Eating your vegetables ain’t what it used to be. Especially now, in the summertime, when there are so many glorious choices. Among them the pedigreed, colorful, social butterfly of the table, the beet. Native to the Mediterranean basin, it is related to Swiss Chard, Mangel Wurzel and, strangely enough, to the South American quinoa.
Beets on the table predate the first Greek democracy. Baby beets enjoyed a period of great popularity among the celebrity Roman chefs of the 1st C. After the fall of Rome, the beet, like much else, fell into obscurity throughout the dark ages. When the beet re-emerged, it found its way back to a favored place at the table in many forms – raw, steamed, boiled, roasted, soup-ed and pickled.
Eastern Europe’s contribution to world cuisine prominently includes Borscht, a beet soup of infinite variations, served hot or cold. In Poland and the Ukraine beets were mashed with horseradish as a condiment for cold cuts and sandwiches. European pickled beets were a popular snack found in pubs and coffee shops across the continent. The Pennsylvania Dutch took to pickling hardboiled eggs in a brine of beet juice and vinegar. Today, the Australians have made a unique twist to the grilled hamburger by topping it with a slice of pickled beet and dubbing it the Aussieburger.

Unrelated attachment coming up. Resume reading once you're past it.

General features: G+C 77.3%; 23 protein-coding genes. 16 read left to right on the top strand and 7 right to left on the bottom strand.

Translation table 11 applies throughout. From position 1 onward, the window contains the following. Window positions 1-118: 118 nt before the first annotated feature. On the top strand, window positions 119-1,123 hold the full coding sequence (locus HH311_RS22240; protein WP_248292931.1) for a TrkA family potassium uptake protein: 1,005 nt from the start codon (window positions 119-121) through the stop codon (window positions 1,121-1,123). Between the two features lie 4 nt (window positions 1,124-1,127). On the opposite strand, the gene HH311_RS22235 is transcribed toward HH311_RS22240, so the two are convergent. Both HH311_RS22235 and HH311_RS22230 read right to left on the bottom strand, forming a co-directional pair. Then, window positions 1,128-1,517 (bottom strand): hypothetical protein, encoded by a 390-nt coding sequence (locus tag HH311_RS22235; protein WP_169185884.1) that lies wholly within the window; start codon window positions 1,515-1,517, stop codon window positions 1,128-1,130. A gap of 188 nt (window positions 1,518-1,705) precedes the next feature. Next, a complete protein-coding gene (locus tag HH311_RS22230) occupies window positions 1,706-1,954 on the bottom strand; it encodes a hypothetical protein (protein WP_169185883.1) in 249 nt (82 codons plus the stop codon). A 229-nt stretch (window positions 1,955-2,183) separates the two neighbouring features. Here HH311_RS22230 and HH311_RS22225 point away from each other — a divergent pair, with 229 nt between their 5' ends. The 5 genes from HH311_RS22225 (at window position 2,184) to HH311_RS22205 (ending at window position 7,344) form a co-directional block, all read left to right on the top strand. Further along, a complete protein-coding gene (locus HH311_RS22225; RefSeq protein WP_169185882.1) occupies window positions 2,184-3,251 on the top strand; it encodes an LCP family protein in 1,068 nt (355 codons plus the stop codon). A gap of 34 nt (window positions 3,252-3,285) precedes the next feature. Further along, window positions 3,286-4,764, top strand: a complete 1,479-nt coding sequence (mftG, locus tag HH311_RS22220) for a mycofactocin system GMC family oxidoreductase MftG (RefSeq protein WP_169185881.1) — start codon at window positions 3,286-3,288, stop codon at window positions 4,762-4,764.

The role of the beet as a coloring agent is as varied. Perhaps some stained Roman toga provided the first opportunity for the beet to show its stuff as a textile dye. In its many levels of intensity, the beet provided textile merchants across continents and centuries with pathways to both fine fashion and great riches. Nor was the cosmetic value of beets unacknowledged. Between the 16th C and the 19thC beet, natural beet juice was used to stain lips, put color in cheeks and tint human hair. In Eastern Europe, beet dye is at the heart of beautifully colored Easter eggs, no pale pastels for them.
Our website contains quite a number of beet recipes including: Mixed Beets with Chevre, Pistachios and Thai Basil,, Beet Gratin, Golden Beet Flan and Roasted Beet Hummus. Today’s recipe, Cream of Beet, harks back to the Polish and Ukrainian usage as a condiment for sandwiches such as the one below with fennel, sprouts and avocado, or as a dip for crudité. Watch those togas!